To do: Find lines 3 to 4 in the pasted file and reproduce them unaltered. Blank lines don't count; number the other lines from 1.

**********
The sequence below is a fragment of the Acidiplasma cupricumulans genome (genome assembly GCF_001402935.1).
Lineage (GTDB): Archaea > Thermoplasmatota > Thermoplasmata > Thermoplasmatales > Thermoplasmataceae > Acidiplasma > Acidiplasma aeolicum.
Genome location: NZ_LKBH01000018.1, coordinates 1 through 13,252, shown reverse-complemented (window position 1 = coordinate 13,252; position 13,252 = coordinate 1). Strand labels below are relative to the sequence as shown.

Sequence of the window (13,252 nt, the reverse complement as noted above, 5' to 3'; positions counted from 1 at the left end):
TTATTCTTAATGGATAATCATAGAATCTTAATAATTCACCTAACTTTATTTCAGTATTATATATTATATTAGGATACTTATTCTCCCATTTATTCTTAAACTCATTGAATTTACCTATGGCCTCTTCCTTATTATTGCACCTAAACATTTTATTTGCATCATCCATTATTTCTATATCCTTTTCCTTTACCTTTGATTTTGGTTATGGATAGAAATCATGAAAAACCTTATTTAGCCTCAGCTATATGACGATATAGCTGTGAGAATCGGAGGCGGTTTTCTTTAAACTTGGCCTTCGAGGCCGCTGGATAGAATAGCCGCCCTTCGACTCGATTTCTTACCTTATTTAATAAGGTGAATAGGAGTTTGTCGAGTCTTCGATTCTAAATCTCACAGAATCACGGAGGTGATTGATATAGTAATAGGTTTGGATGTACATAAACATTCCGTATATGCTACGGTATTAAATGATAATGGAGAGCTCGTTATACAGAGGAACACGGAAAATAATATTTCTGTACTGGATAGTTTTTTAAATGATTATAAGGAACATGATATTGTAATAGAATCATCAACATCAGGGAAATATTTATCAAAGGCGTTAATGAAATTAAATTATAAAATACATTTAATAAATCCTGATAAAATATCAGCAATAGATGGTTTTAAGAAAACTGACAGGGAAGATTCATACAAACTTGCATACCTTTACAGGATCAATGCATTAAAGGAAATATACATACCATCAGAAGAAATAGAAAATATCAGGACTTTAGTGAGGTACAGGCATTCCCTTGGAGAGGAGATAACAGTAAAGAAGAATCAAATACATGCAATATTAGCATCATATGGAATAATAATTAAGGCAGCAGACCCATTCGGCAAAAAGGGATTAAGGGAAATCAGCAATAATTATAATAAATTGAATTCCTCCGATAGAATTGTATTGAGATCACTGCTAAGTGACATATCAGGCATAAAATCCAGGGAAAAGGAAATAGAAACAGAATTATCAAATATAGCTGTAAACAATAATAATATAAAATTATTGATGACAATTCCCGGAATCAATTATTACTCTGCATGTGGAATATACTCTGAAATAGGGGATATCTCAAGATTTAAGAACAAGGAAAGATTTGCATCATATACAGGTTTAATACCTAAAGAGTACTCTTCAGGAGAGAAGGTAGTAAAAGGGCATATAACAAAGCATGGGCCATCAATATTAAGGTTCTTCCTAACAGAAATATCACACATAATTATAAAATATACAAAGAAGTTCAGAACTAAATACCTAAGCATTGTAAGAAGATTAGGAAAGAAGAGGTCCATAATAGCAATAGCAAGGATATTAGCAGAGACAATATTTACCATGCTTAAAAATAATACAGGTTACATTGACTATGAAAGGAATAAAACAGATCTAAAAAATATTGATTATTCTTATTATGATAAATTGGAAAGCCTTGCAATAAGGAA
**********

Genome location: NZ_LKBH01000018.1, coordinates 1 through 13,252, shown reverse-complemented (window position 1 = coordinate 13,252; position 13,252 = coordinate 1). Strand labels below are relative to the sequence as shown.

Sequence of the window (13,252 nt, the reverse complement as noted above, 5' to 3'; positions counted from 1 at the left end):